Dayada, Dāyāda, Daya-ada, Dāyādā: 10 definitions


Dayada means something in Hinduism, Sanskrit, Buddhism, Pali, the history of ancient India, Marathi. If you want to know the exact meaning, history, etymology or English translation of this term then check out the descriptions on this page. Add your comment or reference to a book if you want to contribute to this summary article.

India history and geogprahy

Source: Cologne Digital Sanskrit Dictionaries: Indian Epigraphical Glossary

Dāyāda.—(CII 4), an agnate. (LL), Buddhist; an heir of the faith. Note: dāyāda is defined in the “Indian epigraphical glossary” as it can be found on ancient inscriptions commonly written in Sanskrit, Prakrit or Dravidian languages.

India history book cover
context information

The history of India traces the identification of countries, villages, towns and other regions of India, as well as royal dynasties, rulers, tribes, local festivities and traditions and regional languages. Ancient India enjoyed religious freedom and encourages the path of Dharma, a concept common to Buddhism, Hinduism, and Jainism.

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Languages of India and abroad

Pali-English dictionary

Source: BuddhaSasana: Concise Pali-English Dictionary

dāyāda : (m.) inheritance. (adj.) (in cpds.) inheriting.

Source: Sutta: The Pali Text Society's Pali-English Dictionary

Dāyāda, (Sk. dāyāda=dāya+ā-da receiving the (son’s) portion, same formation on ground of sam̊e idea as Lat. heres=*ghero+ē—do receiver of what is left: see Brugmann, Album Kern p. 29 sq.) heir M.I, 86=Nd2 199; S.I, 69, 90; IV, 72; A.III, 72 sq.; J.III, 181; VI, 151; Kh VIII, 5. Often fig. with kamma° one who inherits his own deeds (see kamma 3 A b & cpds.): M.I, 390 sq.; A.V, 289; & as dhamma° (spiritual heir) opposed to āmisa° (material h.): M.I, 12; It.101; also as dhamma° D.III, 84; as brahma° M.II, 84; D.III, 83.—adāyāda not having an heir S.I, 69; J.V, 267. See dāyajja & dāyādaka. (Page 319)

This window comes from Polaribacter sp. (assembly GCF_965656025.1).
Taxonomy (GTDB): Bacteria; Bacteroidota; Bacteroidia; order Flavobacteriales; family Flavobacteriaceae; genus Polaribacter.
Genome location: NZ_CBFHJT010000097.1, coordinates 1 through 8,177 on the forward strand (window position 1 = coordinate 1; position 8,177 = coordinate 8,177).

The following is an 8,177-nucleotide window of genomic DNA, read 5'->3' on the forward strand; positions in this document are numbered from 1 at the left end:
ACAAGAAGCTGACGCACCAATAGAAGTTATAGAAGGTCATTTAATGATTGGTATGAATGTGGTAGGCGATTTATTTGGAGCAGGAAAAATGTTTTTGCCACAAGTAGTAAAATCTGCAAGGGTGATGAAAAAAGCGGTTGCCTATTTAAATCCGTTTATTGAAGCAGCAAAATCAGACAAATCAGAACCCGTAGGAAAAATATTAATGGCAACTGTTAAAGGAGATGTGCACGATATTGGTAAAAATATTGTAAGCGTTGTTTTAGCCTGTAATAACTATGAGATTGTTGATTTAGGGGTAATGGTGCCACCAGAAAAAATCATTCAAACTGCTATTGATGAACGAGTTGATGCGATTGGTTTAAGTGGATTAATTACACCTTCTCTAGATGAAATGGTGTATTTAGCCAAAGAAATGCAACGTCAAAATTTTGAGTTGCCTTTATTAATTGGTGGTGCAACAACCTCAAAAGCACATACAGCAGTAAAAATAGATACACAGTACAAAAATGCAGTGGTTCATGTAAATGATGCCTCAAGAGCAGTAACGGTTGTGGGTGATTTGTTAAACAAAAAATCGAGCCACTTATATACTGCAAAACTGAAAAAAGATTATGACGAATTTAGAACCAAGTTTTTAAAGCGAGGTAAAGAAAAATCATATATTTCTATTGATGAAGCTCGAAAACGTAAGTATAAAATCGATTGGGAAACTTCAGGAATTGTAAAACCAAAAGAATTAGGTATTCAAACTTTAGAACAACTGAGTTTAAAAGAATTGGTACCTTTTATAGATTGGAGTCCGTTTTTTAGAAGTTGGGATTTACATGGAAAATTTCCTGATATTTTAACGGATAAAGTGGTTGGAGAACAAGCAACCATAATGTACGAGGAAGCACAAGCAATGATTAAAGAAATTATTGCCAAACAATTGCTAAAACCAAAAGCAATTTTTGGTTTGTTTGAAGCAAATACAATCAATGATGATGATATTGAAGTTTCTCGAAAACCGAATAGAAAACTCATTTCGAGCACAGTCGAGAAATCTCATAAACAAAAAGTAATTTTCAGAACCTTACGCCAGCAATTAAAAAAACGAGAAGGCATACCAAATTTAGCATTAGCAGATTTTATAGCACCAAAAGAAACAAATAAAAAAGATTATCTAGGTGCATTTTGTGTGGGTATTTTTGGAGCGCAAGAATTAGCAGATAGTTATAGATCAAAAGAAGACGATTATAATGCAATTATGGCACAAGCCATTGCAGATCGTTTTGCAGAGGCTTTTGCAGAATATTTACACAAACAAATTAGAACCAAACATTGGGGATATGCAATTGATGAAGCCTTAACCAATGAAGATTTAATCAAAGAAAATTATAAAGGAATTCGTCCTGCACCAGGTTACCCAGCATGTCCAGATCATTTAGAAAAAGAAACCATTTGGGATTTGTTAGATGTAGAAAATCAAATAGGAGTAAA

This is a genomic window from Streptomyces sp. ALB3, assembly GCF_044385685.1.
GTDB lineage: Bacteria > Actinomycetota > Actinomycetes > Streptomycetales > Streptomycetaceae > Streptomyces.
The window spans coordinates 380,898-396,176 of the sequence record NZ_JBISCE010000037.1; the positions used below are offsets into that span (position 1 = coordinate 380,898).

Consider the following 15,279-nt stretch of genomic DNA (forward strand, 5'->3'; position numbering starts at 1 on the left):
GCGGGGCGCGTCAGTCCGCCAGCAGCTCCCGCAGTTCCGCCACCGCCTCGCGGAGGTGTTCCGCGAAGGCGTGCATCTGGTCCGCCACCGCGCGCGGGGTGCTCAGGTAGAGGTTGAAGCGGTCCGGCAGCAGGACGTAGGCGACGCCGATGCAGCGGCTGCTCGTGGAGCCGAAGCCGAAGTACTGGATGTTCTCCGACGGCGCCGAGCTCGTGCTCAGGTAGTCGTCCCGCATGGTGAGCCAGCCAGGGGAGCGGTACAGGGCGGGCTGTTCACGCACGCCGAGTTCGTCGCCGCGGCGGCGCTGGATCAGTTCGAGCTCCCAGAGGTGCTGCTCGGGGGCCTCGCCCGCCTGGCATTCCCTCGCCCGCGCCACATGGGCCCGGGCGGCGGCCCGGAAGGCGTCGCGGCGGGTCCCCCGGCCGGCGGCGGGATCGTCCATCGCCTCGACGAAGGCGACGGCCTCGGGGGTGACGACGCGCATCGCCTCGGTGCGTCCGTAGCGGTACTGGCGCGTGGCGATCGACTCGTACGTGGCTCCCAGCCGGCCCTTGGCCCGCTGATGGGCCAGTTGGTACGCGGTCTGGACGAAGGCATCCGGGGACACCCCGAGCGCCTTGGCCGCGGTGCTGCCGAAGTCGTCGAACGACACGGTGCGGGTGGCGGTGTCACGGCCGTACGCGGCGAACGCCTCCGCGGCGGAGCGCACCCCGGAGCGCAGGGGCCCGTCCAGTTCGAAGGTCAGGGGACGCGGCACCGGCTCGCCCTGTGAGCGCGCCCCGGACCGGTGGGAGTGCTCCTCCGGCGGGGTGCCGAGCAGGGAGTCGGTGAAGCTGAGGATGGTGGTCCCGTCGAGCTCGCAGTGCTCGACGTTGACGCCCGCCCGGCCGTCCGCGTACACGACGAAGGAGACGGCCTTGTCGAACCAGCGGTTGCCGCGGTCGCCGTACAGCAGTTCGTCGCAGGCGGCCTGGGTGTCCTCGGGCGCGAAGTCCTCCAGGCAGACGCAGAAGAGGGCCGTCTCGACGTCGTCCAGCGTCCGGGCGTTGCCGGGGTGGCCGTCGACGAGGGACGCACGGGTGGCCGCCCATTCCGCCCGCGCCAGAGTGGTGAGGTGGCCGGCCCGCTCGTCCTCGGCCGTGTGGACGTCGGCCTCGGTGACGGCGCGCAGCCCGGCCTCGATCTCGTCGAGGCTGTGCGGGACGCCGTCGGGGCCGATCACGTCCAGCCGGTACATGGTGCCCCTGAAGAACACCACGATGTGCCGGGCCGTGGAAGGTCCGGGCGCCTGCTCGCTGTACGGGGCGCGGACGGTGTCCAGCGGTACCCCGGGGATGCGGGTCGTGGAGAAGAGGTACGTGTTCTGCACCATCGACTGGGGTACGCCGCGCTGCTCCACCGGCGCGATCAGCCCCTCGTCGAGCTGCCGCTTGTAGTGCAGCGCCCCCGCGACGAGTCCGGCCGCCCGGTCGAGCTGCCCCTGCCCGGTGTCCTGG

Pali book cover
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Pali is the language of the Tipiṭaka, which is the sacred canon of Theravāda Buddhism and contains much of the Buddha’s speech. Closeley related to Sanskrit, both languages are used interchangeably between religions.

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Marathi-English dictionary

Source: DDSA: The Molesworth Marathi and English Dictionary

dāyāda (दायाद).—m (S) An heir. Hence a kinsman near or remote.

Source: DDSA: The Aryabhusan school dictionary, Marathi-English

dāyāda (दायाद).—m An heir. A kinsman near or remote.

context information

Marathi is an Indo-European language having over 70 million native speakers people in (predominantly) Maharashtra India. Marathi, like many other Indo-Aryan languages, evolved from early forms of Prakrit, which itself is a subset of Sanskrit, one of the most ancient languages of the world.

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Sanskrit-English dictionary

Source: DDSA: The practical Sanskrit-English dictionary

Dāyāda (दायाद).—[dāyamādatte, ādā-ka]

1) one entitled to a share of patrimony; an heir; पुमान् दायादोऽदायादा स्त्री (pumān dāyādo'dāyādā strī) Nir.; Y.2.118; Ms.8.16.

2) a son; दितेर्द्वावेव दायादौ दैत्यदानववन्दितौ (diterdvāveva dāyādau daityadānavavanditau) Bhāg.6.18.11.

3) a relative, kinsman, near or remote; स्थितः प्रास्तस्य दायादैर्भ्रातुर्ज्येष्ठस्य शासने (sthitaḥ prāstasya dāyādairbhrāturjyeṣṭhasya śāsane) Ki.11.45; a distant descendant; अयमिक्ष्वाकुदायादः (ayamikṣvākudāyādaḥ) Rām.1.6.2.

4) a claimant or pretender in general; गवां गोषु वा दायादः (gavāṃ goṣu vā dāyādaḥ) Sk.

Derivable forms: dāyādaḥ (दायादः).

Dāyāda is a Sanskrit compound consisting of the terms dāya and āda (आद).

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Dāyādā (दायादा).—

1) an heiress.

2) a daughter.

Dāyādā is a Sanskrit compound consisting of the terms dāya and ādā (आदा). See also (synonyms): dāyādī.

Source: Cologne Digital Sanskrit Dictionaries: Shabda-Sagara Sanskrit-English Dictionary

Dāyāda (दायाद).—m.

(-daḥ) 1. A son. 2. A kinsman, near or remote. 3. An heir. f. (-dā-dī) A daughter, an heiress. E. dāya a portion, āṅ prefixed to to take, affix ka.

Source: Cologne Digital Sanskrit Dictionaries: Benfey Sanskrit-English Dictionary

Dāyāda (दायाद).—i. e. dāya-ā-da, m. 1. A heir, [Mānavadharmaśāstra] 8, 160. 2. A son, a kinsman, [Rāmāyaṇa] 2, 110, 35; 1, 60, 2.

context information

Sanskrit, also spelled संस्कृतम् (saṃskṛtam), is an ancient language of India commonly seen as the grandmother of the Indo-European language family. Closely allied with Prakrit and Pali, Sanskrit is more exhaustive in both grammar and terms and has the most extensive collection of literature in the world, greatly surpassing its sister-languages Greek and Latin.

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